Started and finished
Star Island by Carl Hiassen. Just what you’d expect from Hiassen – funny and criminal goings on in South Florida. Full review
Foundations of Language: Brain, Meaning, Grammar, Evolution by Ray Jackendoff. All about language; a technical introduction to linguistics for the motivated layperson. Fascinating. And anyone who thought all the geeks were studying math, physics and computer science should have a look.
Heaven’s Prisoners the second in James Lee Burke’s Dave Robichaux novels. I am only a few pages into this, so I can’t say much about it.
rereading The Last Continent by Terry Pratchett. The incompetent wizard Rincewind is stranded in a strange land where there’s no rain, lots of sheep, and everyone has odd ways of speaking English. This is the Discworld, so it can’t really be Australia, can it? Still, there’s lots of beer, so no worries.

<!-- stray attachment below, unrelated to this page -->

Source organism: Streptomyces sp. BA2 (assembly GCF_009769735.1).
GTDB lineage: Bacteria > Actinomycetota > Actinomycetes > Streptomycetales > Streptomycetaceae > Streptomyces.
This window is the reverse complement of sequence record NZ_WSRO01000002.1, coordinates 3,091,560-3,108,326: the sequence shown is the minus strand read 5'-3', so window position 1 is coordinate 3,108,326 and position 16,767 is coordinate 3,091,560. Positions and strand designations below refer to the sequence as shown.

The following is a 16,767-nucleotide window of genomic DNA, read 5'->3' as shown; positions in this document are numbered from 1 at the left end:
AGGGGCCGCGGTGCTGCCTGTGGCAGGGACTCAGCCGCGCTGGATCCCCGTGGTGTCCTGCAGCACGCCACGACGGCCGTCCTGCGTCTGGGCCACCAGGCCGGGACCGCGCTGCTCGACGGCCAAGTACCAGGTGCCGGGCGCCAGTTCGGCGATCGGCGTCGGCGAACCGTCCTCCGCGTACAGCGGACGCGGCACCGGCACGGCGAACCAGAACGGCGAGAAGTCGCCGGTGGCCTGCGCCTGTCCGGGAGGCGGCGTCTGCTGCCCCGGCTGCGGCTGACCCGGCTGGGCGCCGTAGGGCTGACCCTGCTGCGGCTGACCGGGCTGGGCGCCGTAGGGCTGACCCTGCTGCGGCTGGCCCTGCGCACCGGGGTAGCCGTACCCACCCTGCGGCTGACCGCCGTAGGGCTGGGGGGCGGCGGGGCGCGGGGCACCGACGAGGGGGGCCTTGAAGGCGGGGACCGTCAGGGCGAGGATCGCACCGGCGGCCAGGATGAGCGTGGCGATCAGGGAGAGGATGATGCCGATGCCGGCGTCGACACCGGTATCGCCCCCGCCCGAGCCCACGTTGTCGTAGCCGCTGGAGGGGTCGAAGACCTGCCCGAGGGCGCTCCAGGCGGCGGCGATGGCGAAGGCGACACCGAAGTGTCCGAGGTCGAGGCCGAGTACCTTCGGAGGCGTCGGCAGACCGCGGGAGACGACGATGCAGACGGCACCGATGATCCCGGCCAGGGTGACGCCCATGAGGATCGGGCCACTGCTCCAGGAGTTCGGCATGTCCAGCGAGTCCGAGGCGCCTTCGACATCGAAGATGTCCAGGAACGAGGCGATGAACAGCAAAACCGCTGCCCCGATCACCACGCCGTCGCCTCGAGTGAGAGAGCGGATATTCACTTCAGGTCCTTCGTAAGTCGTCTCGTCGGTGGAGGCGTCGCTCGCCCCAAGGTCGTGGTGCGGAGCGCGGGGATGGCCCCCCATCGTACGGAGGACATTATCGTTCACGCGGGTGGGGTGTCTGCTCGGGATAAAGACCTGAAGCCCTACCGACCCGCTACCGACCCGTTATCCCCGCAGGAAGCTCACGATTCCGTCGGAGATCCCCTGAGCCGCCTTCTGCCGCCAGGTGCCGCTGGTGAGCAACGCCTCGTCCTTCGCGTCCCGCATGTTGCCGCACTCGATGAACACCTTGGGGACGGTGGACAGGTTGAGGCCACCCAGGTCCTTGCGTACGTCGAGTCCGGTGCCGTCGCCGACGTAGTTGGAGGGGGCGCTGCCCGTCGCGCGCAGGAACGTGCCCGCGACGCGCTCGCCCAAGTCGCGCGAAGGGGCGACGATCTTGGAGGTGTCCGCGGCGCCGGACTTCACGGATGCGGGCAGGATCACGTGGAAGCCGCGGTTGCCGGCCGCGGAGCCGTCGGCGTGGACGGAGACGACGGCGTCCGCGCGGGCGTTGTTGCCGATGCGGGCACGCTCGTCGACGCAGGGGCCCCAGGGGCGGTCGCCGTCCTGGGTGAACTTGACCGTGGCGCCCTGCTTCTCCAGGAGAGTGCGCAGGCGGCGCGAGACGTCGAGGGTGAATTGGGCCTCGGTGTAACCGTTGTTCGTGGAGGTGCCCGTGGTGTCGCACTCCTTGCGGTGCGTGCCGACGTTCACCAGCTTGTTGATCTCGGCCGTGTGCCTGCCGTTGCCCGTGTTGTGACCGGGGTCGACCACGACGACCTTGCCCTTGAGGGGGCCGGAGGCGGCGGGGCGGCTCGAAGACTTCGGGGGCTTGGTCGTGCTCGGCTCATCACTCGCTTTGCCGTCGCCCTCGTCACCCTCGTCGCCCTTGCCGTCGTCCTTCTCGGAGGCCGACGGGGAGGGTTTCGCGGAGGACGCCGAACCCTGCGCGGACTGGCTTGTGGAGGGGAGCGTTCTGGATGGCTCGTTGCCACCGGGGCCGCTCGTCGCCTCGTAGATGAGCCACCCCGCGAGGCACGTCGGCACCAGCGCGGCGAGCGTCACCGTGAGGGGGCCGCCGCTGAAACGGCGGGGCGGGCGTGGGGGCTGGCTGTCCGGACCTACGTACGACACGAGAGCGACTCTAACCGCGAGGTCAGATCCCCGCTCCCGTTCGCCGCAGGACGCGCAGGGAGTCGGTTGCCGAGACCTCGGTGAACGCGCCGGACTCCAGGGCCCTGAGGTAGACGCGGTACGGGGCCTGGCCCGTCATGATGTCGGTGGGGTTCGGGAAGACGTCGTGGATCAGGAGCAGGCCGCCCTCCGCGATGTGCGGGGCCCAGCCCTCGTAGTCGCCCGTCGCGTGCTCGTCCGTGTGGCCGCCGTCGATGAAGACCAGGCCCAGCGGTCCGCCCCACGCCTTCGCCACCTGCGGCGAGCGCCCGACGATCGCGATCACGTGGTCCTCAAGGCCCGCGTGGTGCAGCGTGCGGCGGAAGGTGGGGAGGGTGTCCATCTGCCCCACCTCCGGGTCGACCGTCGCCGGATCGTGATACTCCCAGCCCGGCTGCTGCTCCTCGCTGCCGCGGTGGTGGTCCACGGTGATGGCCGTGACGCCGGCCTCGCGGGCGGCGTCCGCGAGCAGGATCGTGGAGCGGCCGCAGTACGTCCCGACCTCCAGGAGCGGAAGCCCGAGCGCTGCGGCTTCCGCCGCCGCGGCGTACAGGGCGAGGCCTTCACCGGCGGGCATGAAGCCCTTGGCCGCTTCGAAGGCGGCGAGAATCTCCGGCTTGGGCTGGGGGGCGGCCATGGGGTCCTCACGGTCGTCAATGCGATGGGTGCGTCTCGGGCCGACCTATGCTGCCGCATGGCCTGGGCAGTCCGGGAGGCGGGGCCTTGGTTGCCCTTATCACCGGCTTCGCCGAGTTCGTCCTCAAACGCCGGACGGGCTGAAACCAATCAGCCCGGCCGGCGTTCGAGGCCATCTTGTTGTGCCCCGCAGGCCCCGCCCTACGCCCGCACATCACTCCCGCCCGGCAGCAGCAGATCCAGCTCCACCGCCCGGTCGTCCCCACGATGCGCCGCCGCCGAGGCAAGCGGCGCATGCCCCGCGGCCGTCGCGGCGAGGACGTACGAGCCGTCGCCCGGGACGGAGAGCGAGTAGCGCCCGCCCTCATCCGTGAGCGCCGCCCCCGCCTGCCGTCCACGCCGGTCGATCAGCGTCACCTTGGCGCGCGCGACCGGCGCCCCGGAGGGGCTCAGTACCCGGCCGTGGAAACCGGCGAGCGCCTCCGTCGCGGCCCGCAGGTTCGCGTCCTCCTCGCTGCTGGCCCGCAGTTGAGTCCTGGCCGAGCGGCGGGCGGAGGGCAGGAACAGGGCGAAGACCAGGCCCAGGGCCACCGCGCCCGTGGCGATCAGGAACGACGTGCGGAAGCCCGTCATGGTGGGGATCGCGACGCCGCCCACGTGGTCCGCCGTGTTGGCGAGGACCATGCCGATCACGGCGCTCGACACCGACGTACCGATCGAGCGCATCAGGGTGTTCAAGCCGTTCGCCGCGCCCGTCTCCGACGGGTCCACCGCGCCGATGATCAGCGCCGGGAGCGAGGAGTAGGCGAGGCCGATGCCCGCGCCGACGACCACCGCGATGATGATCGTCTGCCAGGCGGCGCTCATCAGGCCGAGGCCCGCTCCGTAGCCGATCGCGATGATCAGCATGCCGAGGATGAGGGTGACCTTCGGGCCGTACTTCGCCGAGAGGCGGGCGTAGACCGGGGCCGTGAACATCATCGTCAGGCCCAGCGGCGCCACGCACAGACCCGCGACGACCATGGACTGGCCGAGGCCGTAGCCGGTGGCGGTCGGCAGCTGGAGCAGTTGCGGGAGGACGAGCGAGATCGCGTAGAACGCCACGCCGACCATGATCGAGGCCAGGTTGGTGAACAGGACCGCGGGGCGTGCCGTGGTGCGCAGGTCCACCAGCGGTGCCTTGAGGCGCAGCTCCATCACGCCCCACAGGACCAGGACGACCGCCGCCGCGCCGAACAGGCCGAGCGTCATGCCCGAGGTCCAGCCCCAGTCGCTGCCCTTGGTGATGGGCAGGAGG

Society without God by Phil Zuckerman. How life is lived in two of the least religious countries on Earth: Denmark and Sweden. The first chapter of this book demolishes the argument that societies without God would be hellish, crime-ridden or whatever. Later in the book, he has discussions, or interviews, with many ordinary people about their lives and the role of religion.
The End of Time: The Next Revolution in Physics by Julian Barbour. Barbour’s idea is that time does not really exist. Just started it, but it looks very interesting
Year’s best science fiction edited by Gardner Dozois. In my view, the best of the annual collections of SF.The Age of Wonder: How the Romantic Generation Discovered the Beauty and Terror of Science by Richard Holmes. A history of science in the late 18th and early 19th centuries, told through biographies of people like Joseph Banks, Humphrey Davy and William Herschel. Brilliant.